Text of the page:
Multiple sclerosis panel asks for more specialists, researchers

The Multiple Sclerosis Advisory Panel is asking for a number of improvements, including a strategy to recruit and retain neurologists and create an MS Clinical Research Chair at the University of Saskatchewan.

Saskatchewan government promises to create advisory council, registry of people diagnosed with MS

Brain scans of a multiple sclerosis patient. (CBC)

An advisory panel is asking Saskatchewan's Ministry of Health for improvements in how it cares for patients with multiple sclerosis.

The 11-person panel is making nine recommendations, including a strategy to recruit and retain specialist neurologists and a new position for an MS Clinical Research Chair at the University of Saskatchewan.

"There is an opportunity to make Saskatchewan into a centre that strives toward excellence in neurological research and clinical care," said panel member and Saskatoon MS Clinic Director Dr. Katherine Knox in a news release.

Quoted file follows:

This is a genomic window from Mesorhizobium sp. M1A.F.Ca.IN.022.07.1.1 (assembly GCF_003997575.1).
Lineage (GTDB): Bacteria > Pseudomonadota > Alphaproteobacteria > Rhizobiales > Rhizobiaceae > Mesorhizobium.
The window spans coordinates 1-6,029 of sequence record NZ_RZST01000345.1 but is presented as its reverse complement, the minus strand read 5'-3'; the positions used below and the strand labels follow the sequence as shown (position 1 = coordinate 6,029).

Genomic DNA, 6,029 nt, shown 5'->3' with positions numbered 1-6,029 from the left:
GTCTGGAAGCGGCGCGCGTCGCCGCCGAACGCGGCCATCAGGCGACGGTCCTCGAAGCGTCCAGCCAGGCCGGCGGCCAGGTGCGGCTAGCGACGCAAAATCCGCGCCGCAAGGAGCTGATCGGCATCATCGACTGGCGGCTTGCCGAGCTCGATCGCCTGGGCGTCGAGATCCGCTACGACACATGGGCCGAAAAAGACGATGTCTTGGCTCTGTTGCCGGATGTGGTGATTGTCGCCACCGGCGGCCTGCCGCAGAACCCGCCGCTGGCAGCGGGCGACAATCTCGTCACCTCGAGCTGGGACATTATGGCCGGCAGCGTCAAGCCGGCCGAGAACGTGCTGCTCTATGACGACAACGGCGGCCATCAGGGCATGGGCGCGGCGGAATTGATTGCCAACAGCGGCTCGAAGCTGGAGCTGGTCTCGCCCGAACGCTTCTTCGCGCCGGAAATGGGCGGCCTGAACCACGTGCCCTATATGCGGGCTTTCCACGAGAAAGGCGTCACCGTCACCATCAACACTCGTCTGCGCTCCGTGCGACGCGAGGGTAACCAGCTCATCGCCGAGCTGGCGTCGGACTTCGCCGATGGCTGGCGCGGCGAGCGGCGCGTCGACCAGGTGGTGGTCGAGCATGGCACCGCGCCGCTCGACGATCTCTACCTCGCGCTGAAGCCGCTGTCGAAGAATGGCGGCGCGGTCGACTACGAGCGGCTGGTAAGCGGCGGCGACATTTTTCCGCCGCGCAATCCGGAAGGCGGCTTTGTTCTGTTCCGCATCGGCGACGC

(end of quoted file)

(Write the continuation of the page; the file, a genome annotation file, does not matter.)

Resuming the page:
The health ministry has promised to immediately put in place two of the recommendations, which are creating an advisory council on neurological diseases that can advise the ministry, and creating a registry of people in the province diagnosed with MS. That registry can be used to keep track of what residents would be eligible for medical treatment if a new treatment was found.

"I accept all the recommendations and I agree in general with the recommendations," said Health Minister Dustin Duncan. He said he believes Saskatchewan can become a leader in MS research.

"It's a very competitive world when it comes to research," he said. "We have a lot of advantages that we can offer in Saskatchewan in terms of our research community."

About 3,700 people in Saskatchewan are affected by the degenerative disease.

The MS panel was created by the province in 2014 to improve care for patients and quality of life.


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